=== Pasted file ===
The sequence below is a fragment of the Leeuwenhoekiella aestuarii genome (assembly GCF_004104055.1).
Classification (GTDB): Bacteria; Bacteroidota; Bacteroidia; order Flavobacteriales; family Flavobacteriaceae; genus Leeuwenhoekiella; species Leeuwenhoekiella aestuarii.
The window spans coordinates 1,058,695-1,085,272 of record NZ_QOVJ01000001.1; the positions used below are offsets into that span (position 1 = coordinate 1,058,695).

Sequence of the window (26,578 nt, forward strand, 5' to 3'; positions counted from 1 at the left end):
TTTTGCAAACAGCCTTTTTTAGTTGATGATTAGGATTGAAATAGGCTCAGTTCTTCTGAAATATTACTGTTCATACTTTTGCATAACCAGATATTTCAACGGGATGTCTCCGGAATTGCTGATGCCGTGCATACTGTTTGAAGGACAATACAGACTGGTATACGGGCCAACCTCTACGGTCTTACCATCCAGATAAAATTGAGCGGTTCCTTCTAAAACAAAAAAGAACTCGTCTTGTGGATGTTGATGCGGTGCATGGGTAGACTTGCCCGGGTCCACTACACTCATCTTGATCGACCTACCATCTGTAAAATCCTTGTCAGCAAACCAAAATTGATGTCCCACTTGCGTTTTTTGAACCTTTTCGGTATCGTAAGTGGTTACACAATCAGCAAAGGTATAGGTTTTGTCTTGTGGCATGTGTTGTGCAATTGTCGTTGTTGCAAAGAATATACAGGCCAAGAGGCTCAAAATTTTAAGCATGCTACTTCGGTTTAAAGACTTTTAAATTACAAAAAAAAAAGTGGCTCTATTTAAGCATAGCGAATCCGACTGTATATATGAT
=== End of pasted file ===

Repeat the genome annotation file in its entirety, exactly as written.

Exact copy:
The sequence below is a fragment of the Leeuwenhoekiella aestuarii genome (assembly GCF_004104055.1).
Classification (GTDB): Bacteria; Bacteroidota; Bacteroidia; order Flavobacteriales; family Flavobacteriaceae; genus Leeuwenhoekiella; species Leeuwenhoekiella aestuarii.
The window spans coordinates 1,058,695-1,085,272 of record NZ_QOVJ01000001.1; the positions used below are offsets into that span (position 1 = coordinate 1,058,695).

Sequence of the window (26,578 nt, forward strand, 5' to 3'; positions counted from 1 at the left end):
TTTTGCAAACAGCCTTTTTTAGTTGATGATTAGGATTGAAATAGGCTCAGTTCTTCTGAAATATTACTGTTCATACTTTTGCATAACCAGATATTTCAACGGGATGTCTCCGGAATTGCTGATGCCGTGCATACTGTTTGAAGGACAATACAGACTGGTATACGGGCCAACCTCTACGGTCTTACCATCCAGATAAAATTGAGCGGTTCCTTCTAAAACAAAAAAGAACTCGTCTTGTGGATGTTGATGCGGTGCATGGGTAGACTTGCCCGGGTCCACTACACTCATCTTGATCGACCTACCATCTGTAAAATCCTTGTCAGCAAACCAAAATTGATGTCCCACTTGCGTTTTTTGAACCTTTTCGGTATCGTAAGTGGTTACACAATCAGCAAAGGTATAGGTTTTGTCTTGTGGCATGTGTTGTGCAATTGTCGTTGTTGCAAAGAATATACAGGCCAAGAGGCTCAAAATTTTAAGCATGCTACTTCGGTTTAAAGACTTTTAAATTACAAAAAAAAAAGTGGCTCTATTTAAGCATAGCGAATCCGACTGTATATATGAT